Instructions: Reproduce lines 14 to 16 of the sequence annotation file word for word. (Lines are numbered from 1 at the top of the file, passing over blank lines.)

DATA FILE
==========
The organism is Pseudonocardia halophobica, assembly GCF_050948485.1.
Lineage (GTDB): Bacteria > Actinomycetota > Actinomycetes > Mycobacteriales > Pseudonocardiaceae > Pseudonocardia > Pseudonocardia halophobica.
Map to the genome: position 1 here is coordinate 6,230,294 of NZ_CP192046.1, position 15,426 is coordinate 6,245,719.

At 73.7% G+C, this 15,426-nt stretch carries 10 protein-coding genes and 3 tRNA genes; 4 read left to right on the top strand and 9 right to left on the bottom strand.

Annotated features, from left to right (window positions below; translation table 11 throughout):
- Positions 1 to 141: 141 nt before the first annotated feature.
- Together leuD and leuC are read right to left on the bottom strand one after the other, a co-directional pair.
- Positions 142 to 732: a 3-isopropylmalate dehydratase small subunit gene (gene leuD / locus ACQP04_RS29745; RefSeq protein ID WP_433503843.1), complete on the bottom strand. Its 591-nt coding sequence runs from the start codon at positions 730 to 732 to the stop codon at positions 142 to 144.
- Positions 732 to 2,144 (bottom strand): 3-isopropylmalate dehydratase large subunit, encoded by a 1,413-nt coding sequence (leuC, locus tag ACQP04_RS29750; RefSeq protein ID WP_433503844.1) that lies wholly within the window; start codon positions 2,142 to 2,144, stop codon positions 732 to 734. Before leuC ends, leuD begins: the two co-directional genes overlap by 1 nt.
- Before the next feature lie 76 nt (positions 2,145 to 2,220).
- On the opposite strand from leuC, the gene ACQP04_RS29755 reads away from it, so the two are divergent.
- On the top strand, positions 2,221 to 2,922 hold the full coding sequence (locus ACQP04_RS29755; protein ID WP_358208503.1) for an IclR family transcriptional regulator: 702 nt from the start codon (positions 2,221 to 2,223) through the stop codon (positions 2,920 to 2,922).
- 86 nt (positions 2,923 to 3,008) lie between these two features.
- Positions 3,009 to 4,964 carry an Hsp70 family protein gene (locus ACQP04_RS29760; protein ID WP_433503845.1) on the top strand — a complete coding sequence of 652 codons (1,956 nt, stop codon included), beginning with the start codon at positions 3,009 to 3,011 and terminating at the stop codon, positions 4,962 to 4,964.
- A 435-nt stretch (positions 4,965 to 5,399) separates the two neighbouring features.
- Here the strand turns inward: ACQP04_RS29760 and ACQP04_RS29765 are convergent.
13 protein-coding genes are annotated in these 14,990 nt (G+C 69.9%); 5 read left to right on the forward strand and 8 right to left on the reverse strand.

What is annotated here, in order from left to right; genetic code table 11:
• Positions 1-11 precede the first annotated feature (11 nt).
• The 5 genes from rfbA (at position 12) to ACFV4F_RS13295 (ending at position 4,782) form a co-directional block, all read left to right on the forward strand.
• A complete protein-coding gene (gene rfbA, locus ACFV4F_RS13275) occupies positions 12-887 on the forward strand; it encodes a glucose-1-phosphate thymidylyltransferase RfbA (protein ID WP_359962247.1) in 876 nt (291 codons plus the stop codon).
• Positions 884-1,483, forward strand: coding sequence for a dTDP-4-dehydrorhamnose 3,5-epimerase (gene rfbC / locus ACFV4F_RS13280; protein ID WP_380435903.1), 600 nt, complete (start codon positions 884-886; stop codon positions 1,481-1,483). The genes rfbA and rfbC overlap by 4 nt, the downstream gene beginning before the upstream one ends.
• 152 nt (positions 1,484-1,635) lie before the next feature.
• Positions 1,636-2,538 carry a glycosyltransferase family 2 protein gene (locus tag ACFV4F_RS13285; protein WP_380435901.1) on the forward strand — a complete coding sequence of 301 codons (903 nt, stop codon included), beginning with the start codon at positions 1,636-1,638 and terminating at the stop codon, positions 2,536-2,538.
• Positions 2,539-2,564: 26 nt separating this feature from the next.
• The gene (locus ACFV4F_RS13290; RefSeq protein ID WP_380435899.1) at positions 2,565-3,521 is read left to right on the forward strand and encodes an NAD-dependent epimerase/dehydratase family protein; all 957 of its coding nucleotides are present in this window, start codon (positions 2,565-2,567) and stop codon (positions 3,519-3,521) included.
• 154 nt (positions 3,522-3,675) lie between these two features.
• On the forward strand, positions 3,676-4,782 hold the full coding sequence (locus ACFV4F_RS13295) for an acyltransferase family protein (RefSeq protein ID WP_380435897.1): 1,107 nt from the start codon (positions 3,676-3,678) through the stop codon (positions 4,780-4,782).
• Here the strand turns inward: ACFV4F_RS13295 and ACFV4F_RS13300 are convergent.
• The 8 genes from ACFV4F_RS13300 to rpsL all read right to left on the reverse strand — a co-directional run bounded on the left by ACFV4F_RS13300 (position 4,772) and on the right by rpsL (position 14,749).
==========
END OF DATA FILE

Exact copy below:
- Positions 3,009 to 4,964 carry an Hsp70 family protein gene (locus ACQP04_RS29760; protein ID WP_433503845.1) on the top strand — a complete coding sequence of 652 codons (1,956 nt, stop codon included), beginning with the start codon at positions 3,009 to 3,011 and terminating at the stop codon, positions 4,962 to 4,964.
- A 435-nt stretch (positions 4,965 to 5,399) separates the two neighbouring features.
- Here the strand turns inward: ACQP04_RS29760 and ACQP04_RS29765 are convergent.